BUT WILL HER APPROACH TO AFRICA DIFFER FROM CONDI'S?
By Glen Ford | BAR
Thursday, December 18, 2008.
If you believe that Barack Obama will pursue a policy in the Horn of Africa that is substantially different than that of George W. Bush, you are in for a deep disappointment. Only weeks after Ethiopian regime's U.S.-instigated invasion of Somalia almost two years ago, Susan Rice, Obama's choice for Ambassador to the United Nations, endorsed the aggression - an atrocity that has resulted in the displacement of 1.5 million Somalis and impending starvation of 3.5 million more.
Rice is a proponent of so-called "humanitarian military intervention" - but supports a U.S. Somalia policy that created "Africa's worst humanitarian crisis," according to the United Nations.
There is every reason to believe she will counsel the next president to continue George Bush's policies in the Horn of Africa. In January, 2007, while Ethiopian regime troops attempted to crush Islamists who had brought a brief period of relative peace and stability to Somalia, and U.S. air and sea forces pounded the countryside with missiles and bombs, Rice revealed herself to be an apostle of George Bush's War on Somalia (and the so-called War on Terror in general).
Rice told the PBS News Hour that U.S. collaboration with the Ethiopian invaders was justified by what she called America's "counterterrorism imperatives," which she said "really are real in the context of Somalia." In Rice's words, "We have to go after the terrorist cells where we find them."
The Bush regime gave no estimate of how many persons with ties to Al Qaida were operating on Somali soil, but the number appears to have been very small. The main goal of the Americans and their Ethiopian allies was to crush the government that had been created by Somali Islamists. The Islamic Courts regime, as Abukar Arman writes in the journal Global Politician, operated "schools, hospitals, and for six months before the occupation removed every checkpoint in Mogadishu and brought a semblance of peace."
Two years after the invasion, the Islamists have retaken much of southern and central Somalia, and the Ethiopians appear poised to withdraw - after killing, starving and displacing millions in partnership with the United States.
"On Darfur, Rice is more bellicose than Bush."
The "humanitarian" component of Susan Rice's militarism is quite selective.
She has long been a super-hawk on punishing Sudan for its behavior in Darfur. Back in October, 2006, Rice declared, "It's time to get tough" with the government in Khartoum." In a Washington Post column, she advised the Bush regime to give Sudan "an ultimatum: accept unconditional deployment of the U.N. force within one week or face military consequences." (explain China and oil and Israel)
On Darfur, Rice is more bellicose than Bush.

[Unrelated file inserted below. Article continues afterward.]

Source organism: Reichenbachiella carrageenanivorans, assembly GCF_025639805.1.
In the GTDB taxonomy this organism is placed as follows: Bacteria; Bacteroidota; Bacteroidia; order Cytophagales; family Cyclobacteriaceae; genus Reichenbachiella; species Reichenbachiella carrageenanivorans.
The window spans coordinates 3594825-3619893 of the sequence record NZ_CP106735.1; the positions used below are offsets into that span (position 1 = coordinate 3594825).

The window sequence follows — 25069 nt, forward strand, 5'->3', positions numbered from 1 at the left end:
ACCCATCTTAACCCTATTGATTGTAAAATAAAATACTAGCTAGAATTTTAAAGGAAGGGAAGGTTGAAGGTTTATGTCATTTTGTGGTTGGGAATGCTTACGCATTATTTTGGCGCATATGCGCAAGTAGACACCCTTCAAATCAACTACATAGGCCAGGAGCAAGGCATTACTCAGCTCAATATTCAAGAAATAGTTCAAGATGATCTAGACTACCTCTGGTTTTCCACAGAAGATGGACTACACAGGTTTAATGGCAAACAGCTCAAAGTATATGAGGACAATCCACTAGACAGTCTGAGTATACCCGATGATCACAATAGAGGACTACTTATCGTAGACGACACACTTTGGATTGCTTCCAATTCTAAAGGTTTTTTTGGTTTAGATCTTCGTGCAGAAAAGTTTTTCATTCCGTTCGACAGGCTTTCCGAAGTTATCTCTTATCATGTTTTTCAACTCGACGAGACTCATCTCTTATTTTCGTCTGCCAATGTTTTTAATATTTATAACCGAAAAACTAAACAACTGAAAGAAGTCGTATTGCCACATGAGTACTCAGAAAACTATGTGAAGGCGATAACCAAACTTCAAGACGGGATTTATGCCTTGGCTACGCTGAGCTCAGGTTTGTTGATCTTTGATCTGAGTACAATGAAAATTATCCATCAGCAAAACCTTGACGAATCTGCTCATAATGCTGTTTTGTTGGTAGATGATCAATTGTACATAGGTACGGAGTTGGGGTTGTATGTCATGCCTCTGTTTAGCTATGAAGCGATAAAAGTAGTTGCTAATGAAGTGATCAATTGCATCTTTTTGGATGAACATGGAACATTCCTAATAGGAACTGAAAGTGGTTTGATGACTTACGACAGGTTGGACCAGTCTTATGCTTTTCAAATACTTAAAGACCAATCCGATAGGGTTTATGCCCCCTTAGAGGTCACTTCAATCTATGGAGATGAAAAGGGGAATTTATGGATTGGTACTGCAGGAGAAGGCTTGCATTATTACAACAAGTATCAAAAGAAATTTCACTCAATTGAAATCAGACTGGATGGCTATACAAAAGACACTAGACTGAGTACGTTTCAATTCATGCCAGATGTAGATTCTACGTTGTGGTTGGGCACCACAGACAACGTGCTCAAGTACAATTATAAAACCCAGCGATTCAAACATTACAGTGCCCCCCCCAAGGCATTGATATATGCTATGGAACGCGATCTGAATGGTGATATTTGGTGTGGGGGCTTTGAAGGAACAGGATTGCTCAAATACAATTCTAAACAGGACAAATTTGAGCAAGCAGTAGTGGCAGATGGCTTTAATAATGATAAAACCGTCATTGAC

She sees no contradiction in calling for military action against Sudan, supposedly to end a "humanitarian crisis" in Darfur, while simultaneously backing a savage U.S.-Ethiopian assault that causes an even larger humanitarian calamity in Somalia. Rice claims to seek safety for civilians in Darfur, while supporting a total absence of security for Somali civilians.
Darfur is a military/political convenience for "real-politic" operatives like Susan Rice. As Bruce Dixon wrote in his November 2007 BAR article, "If stopping genocide in Africa really was on the agenda, why the focus on Sudan with 200,000 to 400,000 dead rather than Congo with five million dead?" (See "Ten Reasons Why 'Save Darfur' is a PR Scam to Justify the Next US Oil and Resource Wars in Africa.")
"Her sole concern is projection of U.S. power by any means - or pretext - that is available."
Rice's behavior in Africa has always been morally inconsistent. She was a member of Bill Clinton's National Security Council during the 1994 Rwandan genocide against the Tutsi minority. Later, she "swore" she would go "down in flames" if necessary to prevent future genocides. But after her promotion to Assistant Secretary of State for Africa, she failed to publicly advocate action against U.S. allies Uganda and by then Tutsi-ruled Rwanda - the main perpetrators in an ongoing war that his killed millions.
Susan Rice's brand of "humanitarian intervention" is a farce, a pretext to justify military aggression under the guise of preventing human suffering. She has amply demonstrated that her sole concern is projection of U.S. power by any means - or pretext - that is available.
Rice embraces a policy that causes mass death and starvation in Somalia and ongoing genocide in Congo.
Although she's no blood relative of Condoleezza Rice, on African issues she seems headed in the same direction as the current Secretary of State.
Glen For is the exceutive editor of BAR and can be contacted at Glen.Ford@BlackAgendaReport.com
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